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(Unparelleled) Creativity in Metaphor. Related to poster:. John Barnden School of Computer Science University of Birmingham England From work supported by EPSRC. ATT-Meta: a Theory & a System. Theoretical account of types of reasoning claimed to be fundamental in much metaphor.

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related to poster

(Unparelleled) Creativity in Metaphor

Related to poster:

John Barnden

School of Computer Science

University of Birmingham


From work supported by EPSRC

att meta a theory a system
ATT-Meta:a Theory & a System
  • Theoretical account of types of reasoning claimed to be fundamental in much metaphor.
    • Not particularly geared towards AI.
  • Implemented computer program partially instantiating that theory: in order to
    • enhance the completeness & coherence of the theory
    • test it
    • lead the way to new AI systems for metaphor.
  • Implementation work inspired new theoretical developments, including (cf. talks at NDCL-05):
    • the major role of source-over-target overriding, and how to handle overriding in metaphor.
    • deconstruction of relationship between metaphor & metonymy.
  • talking (etc.) about something as if it were something else, to exploit the something-else’s qualities.
  • E.g.: “Time is galloping past.”
  • Think of metaphor as involving a “metaphorical view” that involves mappings between “source” subject matter and “target” subject matter.
  • Novel metaphor = when the utterance does not use familiar views:
    • John unpeeledthe temperature //The road was a dolphin.
  • Stock metaphorical phraseology (idioms): particular words, phrases, or templates that are often used, usually based on very familiar metaphorcial views:
    • in the recesses of X’s mind
  • Variation of stock metaphorical phraseology:
    • in the unlit recesses of X’s mind
att meta s main aim map transcending metaphor
ATT-Meta’s Main Aim:map-transcending metaphor
  • When the utterance uses familiar metaphorical views


some source aspect is NOTmapped by them:

    • SnakeByte technologiesgobbled upRabbitWare andspat its managers out.
    • One part of mewasinsistingthat I should go.
map transcending metaphor contd
Map-Transcending Metaphor, contd.
  • He dredged up his mud-encrusted memories.
  • In the far reaches ofher mind, Anne knew that …
  • Men aren’t islands, but some are peninsulas.
  • The middle managers have cricks in their necks from talking down to the workers and up to the bosses.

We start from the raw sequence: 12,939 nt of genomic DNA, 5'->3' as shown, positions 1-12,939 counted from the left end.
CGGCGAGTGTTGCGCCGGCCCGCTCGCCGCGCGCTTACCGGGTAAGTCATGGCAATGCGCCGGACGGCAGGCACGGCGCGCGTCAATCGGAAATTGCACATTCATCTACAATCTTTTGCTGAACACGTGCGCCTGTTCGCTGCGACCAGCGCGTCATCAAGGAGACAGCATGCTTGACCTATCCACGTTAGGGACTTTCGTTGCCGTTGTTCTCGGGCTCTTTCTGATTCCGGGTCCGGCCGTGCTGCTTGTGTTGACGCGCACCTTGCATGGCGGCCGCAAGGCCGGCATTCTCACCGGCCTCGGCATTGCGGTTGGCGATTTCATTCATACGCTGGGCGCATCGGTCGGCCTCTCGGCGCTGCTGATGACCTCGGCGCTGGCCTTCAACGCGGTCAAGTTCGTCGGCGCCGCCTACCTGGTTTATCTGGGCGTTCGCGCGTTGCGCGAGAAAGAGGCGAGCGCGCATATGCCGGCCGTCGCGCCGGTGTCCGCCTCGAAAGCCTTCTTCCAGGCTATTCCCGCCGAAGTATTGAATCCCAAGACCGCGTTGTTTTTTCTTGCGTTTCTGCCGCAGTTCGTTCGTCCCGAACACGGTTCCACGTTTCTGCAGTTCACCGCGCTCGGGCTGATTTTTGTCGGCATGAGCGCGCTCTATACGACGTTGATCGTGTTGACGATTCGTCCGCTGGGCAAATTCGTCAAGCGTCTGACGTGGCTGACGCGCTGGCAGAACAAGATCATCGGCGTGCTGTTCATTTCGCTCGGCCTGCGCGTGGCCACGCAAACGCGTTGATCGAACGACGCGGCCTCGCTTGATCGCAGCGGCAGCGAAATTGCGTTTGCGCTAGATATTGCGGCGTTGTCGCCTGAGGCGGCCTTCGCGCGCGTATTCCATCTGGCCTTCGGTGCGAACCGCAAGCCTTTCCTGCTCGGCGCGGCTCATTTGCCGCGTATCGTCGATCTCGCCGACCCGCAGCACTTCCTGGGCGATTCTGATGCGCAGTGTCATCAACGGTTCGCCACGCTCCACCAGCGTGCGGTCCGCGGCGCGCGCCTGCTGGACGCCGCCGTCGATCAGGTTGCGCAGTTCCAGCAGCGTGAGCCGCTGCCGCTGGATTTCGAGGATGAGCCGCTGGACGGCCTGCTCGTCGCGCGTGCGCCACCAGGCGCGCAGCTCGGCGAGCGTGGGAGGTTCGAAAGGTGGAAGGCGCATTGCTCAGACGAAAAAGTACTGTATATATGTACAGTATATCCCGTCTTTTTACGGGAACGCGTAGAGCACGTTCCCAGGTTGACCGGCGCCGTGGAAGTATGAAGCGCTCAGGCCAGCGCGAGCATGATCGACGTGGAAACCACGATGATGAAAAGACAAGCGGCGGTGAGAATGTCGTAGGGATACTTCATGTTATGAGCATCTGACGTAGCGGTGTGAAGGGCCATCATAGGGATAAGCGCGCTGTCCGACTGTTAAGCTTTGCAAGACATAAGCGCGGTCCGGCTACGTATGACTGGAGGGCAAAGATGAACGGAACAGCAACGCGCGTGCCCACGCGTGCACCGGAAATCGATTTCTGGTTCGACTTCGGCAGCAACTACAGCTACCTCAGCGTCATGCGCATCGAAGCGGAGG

variation of stock metaphorical phraseology cf moon 1998
Variation of Stock Metaphorical Phraseology [cf. Moon 1998]
  • “in the recesses of X’s mind” could be in a lexicon, a WordNet, etc.
  • But productive variation is possible:
    • in the dimrecesses of X’s mind
    • in the deep recesses of X’s mind
    • in the distant recesses of X’s mind
    • in the unlit recesses of X’s mind
  • Such variation is often map-transcending.
Emphasizes degrees (gradations).
  • Emphasizes qualitative uncertainty.
  • Allows source information to override target.
  • Allows combinations of metaphorical views.
  • (Parallel & serial.)
certain target information overriding potential transfer from source
CERTAIN Target Informationoverriding Potential Transfer from Source

Peter’s job is a jail.

  • In general, this could connote that
    • The job severely limits Peter’s freedom of action within the job
    • Peter cannot leave it
    • It was imposed as a punishment.
  • However, we may be certain that actually Peter can leave it whenever he likes, and that it was not imposed as a punishment.
Thatcher was the Ronald Reagan of the UK.

Thatcher remains female (& ferociously ferrous)!

even though

Macoute was the Jane Austen of France

plausibly connotes femaleness for Macoute if the gender of this person is unknown.

Note that things (stereotypically) associated with maleness can carry over in the Thatcher/Reagan case …
  • E.g., desire to win at things
  • (as long as Reagan himself plausibly had this quality).
transfers from source overriding uncertain target information
Transfers from Source overriding UNcertain Target Information

[cf. Deane 1993; Blending theory]

  • Peter’s job is a jail
    • when we only know that most people in the given context can leave their jobs whenever they like: the sentence can override this default.
  • The company nursed its competitors back to health
    • overriding the target default that companies don’t generally help their competitors.